Not exactly a stunner, you say? Well, you’d be right, but it’s probably worse than what Jones admits here, too. Not only did they pull their punches towards the President in 2010, they tried to shift the blame for the Deepwater Horizon spill to the Bush administration, even though Barack Obama and his Interior Secretary Ken Salazar had been on the job for more than a year — and the lack of quick response made the situation worse. Now, though, Van Jones expresses remorse for the lack of response from the environmental community:
I’m critical of myself, first, and the environmentalists. When the oil spill had happened in the spring of 2010, there was another moment to say, ‘Hold on a second, let’s relook at energy policy in America. Should we be subsidizing companies who are risking our health immediately and in the long-term?'” We didn’t do it. You’ve never seen the environmental movement more quiet during an oil spill. I guarantee you, if John McCain had been President, with that oil spill, or George Bush had been President with that oil spill, I’d have been out there with a sign protesting. I didn’t, because of who the President was. Well, that’s a bad, uh, uh…that’s not good for the earth, it’s not good for the cause, it’s probably not good for the President. It’s certainly not the way we should conduct ourselves.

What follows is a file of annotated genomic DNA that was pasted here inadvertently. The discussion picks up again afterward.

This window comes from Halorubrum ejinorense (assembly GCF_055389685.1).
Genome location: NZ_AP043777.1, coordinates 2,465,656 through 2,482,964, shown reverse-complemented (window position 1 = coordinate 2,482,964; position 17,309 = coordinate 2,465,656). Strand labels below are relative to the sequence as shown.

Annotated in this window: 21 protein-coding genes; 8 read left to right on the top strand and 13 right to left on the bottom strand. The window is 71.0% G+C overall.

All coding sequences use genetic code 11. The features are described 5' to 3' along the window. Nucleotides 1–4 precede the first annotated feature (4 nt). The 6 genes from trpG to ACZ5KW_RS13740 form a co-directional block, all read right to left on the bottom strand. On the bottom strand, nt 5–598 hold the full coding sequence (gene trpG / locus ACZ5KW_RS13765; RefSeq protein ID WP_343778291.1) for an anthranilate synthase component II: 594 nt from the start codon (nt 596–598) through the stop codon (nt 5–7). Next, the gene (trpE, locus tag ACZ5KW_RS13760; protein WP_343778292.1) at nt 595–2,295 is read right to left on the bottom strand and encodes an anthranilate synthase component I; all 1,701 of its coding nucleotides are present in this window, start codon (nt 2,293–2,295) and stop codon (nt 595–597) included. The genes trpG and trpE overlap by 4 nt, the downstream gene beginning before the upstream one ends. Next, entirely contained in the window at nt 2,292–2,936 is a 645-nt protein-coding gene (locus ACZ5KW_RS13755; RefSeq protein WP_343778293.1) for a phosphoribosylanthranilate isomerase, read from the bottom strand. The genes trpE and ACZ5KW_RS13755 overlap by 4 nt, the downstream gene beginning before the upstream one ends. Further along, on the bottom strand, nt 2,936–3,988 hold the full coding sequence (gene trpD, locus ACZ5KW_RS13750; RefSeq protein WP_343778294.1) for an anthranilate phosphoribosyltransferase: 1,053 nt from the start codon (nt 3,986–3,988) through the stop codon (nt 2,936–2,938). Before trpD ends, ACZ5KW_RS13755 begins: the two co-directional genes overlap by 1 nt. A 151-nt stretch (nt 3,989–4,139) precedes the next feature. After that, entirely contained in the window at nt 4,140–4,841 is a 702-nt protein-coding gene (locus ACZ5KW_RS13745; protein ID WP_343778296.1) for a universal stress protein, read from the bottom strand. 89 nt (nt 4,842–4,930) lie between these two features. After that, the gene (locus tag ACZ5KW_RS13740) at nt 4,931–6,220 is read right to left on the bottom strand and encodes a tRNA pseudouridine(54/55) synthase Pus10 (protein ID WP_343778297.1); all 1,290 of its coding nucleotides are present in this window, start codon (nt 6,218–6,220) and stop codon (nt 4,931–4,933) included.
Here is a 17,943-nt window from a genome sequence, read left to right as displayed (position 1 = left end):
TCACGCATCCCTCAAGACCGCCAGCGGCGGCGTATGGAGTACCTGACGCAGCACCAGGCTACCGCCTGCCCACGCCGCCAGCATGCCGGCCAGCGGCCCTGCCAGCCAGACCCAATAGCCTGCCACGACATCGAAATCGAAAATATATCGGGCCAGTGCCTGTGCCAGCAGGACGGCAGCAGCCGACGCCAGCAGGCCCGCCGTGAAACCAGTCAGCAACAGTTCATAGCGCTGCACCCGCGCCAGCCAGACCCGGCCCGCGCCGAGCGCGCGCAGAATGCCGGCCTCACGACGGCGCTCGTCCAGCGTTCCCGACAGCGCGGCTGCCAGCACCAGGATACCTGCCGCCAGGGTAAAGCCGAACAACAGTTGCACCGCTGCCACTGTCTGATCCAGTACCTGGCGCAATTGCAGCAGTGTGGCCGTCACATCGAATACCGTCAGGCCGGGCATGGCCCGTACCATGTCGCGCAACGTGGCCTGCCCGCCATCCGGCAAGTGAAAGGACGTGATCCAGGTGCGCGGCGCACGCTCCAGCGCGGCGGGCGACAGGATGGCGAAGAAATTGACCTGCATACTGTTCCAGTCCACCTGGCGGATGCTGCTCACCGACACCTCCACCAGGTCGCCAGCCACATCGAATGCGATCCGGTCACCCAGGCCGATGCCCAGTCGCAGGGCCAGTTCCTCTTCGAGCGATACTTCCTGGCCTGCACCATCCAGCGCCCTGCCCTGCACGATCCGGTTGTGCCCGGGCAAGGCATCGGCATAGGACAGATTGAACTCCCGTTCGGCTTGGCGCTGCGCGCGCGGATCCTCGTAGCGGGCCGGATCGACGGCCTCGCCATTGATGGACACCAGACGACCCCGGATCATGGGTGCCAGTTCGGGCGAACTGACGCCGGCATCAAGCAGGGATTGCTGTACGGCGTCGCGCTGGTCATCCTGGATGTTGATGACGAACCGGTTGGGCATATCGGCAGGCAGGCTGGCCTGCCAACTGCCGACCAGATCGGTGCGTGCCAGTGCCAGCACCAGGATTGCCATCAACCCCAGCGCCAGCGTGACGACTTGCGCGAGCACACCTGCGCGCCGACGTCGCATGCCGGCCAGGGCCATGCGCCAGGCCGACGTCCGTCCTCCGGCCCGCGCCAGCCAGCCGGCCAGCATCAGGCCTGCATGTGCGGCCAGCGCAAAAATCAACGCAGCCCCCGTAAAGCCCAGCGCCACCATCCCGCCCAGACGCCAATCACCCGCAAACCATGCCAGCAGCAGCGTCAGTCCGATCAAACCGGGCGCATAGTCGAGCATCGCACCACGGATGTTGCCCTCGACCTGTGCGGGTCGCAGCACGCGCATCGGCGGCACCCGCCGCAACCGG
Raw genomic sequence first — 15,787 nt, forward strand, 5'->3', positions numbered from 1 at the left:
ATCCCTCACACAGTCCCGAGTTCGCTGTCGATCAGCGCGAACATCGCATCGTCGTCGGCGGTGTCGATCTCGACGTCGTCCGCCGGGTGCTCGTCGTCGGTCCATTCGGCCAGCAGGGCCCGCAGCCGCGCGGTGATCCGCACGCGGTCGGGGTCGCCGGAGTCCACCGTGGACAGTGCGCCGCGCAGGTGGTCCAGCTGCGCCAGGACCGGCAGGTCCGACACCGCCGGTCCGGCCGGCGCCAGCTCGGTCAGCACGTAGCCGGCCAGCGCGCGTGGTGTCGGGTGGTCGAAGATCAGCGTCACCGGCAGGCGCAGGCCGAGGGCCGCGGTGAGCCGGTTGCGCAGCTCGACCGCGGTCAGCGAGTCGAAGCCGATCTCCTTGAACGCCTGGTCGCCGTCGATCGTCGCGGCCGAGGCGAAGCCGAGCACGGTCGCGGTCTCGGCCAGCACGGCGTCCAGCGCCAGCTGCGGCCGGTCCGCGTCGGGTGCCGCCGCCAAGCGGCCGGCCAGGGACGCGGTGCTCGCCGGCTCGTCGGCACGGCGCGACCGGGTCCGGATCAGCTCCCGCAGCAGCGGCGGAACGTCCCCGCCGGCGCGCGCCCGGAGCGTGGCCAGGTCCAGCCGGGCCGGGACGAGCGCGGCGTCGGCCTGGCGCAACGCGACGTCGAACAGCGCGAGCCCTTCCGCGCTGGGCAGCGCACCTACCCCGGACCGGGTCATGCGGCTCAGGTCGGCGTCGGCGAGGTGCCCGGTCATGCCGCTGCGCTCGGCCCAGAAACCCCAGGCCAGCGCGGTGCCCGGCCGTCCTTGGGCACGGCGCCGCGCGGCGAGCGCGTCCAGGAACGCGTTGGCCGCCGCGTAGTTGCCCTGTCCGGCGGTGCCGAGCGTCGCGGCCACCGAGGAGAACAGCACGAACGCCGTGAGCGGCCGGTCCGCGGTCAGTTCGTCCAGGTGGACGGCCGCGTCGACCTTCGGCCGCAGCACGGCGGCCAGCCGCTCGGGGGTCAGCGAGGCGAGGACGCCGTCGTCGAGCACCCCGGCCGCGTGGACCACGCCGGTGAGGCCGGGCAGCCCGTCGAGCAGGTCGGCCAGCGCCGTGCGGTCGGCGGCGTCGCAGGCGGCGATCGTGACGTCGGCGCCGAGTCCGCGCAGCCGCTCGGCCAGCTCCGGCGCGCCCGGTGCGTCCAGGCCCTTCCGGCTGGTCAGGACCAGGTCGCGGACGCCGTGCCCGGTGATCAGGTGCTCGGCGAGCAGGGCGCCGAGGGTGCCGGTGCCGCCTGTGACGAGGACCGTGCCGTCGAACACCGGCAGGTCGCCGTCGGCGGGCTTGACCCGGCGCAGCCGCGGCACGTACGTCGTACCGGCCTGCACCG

And so, I’m very tough on progressive movements and leaders, including myself, who did not stand on principle, based upon who we looked across and saw as President.
Uh-huh. The timing of this isn’t very good for Obama, but it’s not as if Jones will abandon Obama, or the rest of his enviro allies, either. This sounds more like a mild warning shot from Jones to get Obama focused once again on hammering oil companies and traditional energy producers on behalf of so-called “green tech” subsidies. Since the first name that gets associated with those efforts is “Solyndra,” Jones had better be prepared for even more disappointment in the future.